The immune system's response to the Western diet is similar to how it reacts to infection by dangerous bacteria, according to new research led by the University of Bonn in Germany and published in the journal Cell.
According to the findings, even changing to a healthful diet does not seem to undo the damage.
The long-term changes may contribute to type 2 diabetes, arteriosclerosis, and several other conditions wherein inflammation is thought to play a part, and which have been linked to consumption of a Western diet.
For the study, the researchers fed atherosclerosis-prone mice on a Western diet comprising high-calorie, high-fat, low-fiber, and fast food.
The Western diet altered gene expression
After just 1 month, the mice showed changes throughout their bodies that are similar to the strong inflammation reactions that occur in bacterial infections.
"The unhealthy diet," says lead study author Anette Christ, a postdoctoral fellow at the University of Bonn, "led to an unexpected increase in the number of certain immune cells in the blood of the mice, especially granulocytes and monocytes."
This led the team to explore what might be happening further upstream, in the bone marrow, where the precursors, or progenitors, of these particular types of immune cell are located.
The researchers compared major immune cell bone marrow progenitors from mice that had been fed on a Western diet with those of control mice that had been fed on a more healthful, normal cereal diet.
They found that the Western diet had switched on many genes in the progenitor cells, including some that increase proliferation and enhance responses from the innate immune system.
The innate immune system is a part of the immune system that
Healthful diet did not reverse gene activation
The acute inflammation response died down in the Western diet mice after they were placed on their normal cereal diet for 4 weeks.
But switching to the more healthful diet failed to reverse the fundamental alterations in the innate immune system, and many of the genes that had been activated by the Western diet stayed active.
"It has only recently been discovered," notes senior study author Prof. Eicke Latz, the director of the Institute for Innate Immunity of the University of Bonn, "that the innate immune system has a form of memory."
There is a process called "innate immune training," he explains, which is normally triggered by bacterial infection, but in the case of the mice in the study, it was triggered by a Western diet.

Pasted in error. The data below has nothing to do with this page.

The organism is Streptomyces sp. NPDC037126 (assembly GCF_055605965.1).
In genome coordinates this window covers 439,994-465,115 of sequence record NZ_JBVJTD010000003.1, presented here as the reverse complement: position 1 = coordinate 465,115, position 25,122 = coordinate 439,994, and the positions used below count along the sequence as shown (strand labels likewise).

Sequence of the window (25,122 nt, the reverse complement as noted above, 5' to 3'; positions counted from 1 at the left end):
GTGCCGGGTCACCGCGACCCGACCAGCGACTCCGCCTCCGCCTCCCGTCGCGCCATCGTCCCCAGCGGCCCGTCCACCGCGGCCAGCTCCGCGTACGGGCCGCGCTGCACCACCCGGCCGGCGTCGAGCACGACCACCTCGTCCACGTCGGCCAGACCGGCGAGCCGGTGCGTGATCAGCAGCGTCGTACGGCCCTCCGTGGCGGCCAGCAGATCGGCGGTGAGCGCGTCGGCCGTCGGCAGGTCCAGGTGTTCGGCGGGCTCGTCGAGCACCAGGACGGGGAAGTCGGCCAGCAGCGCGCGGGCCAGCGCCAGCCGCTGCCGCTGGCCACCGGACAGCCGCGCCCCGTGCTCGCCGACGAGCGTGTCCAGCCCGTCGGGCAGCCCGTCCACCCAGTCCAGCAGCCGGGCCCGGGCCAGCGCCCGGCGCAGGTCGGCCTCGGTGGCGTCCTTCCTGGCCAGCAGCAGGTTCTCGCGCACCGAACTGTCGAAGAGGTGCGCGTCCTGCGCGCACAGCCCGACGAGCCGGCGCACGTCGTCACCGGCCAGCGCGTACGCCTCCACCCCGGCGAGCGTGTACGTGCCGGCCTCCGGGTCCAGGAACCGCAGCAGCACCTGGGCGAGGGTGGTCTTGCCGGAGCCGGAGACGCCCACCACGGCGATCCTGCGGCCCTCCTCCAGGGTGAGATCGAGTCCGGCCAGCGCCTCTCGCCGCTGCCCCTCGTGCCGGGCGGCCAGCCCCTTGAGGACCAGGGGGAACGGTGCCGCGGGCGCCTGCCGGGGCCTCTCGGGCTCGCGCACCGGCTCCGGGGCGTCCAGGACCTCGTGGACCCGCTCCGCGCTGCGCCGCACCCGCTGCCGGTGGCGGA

Innate immune training ensures that after infection, the body remains "in a kind of alarm state," so its defenses can "respond more quickly to a new attack," Prof. Latz adds.
Protein sees the Western diet as a pathogen
The team also discovered that a protein called NLR family pyrin domain containing 3 (NLRP3) is the immune system sensor that recognizes the Western diet as a pathogen and therefore triggers the inflammatory response.
In addition, it seems that as well as triggering inflammatory responses through NLRP3, the Western diet also causes long-term epigenetic changes in the packaging of genetic material, so that parts of DNA that are normally difficult to access are easier to read.
"The immune system consequently reacts even to small stimuli with stronger inflammatory responses," explains Prof. Latz.
In a final set of tests, the team confirmed the role of NLRP3 by showing that mice bred to lack the protein did not develop systemic inflammation from a Western diet, and neither did they show some of the other longer-term changes involving the protein.
The researchers conclude that NLRP3 brokers the trained immunity that follows from a Western diet and "could thereby mediate the potentially deleterious effects of trained immunity in inflammatory diseases."
Prof. Latz says that the findings highlight the dramatic impact that the wrong kind of food can have, and that they have important implications for society.
"Children have a choice of what they eat every day. We should enable them to make conscious decisions regarding their dietary habits," he adds.
"The foundations of a healthy diet need to become a much more prominent part of education than they are at present."
Prof. Eicke Latz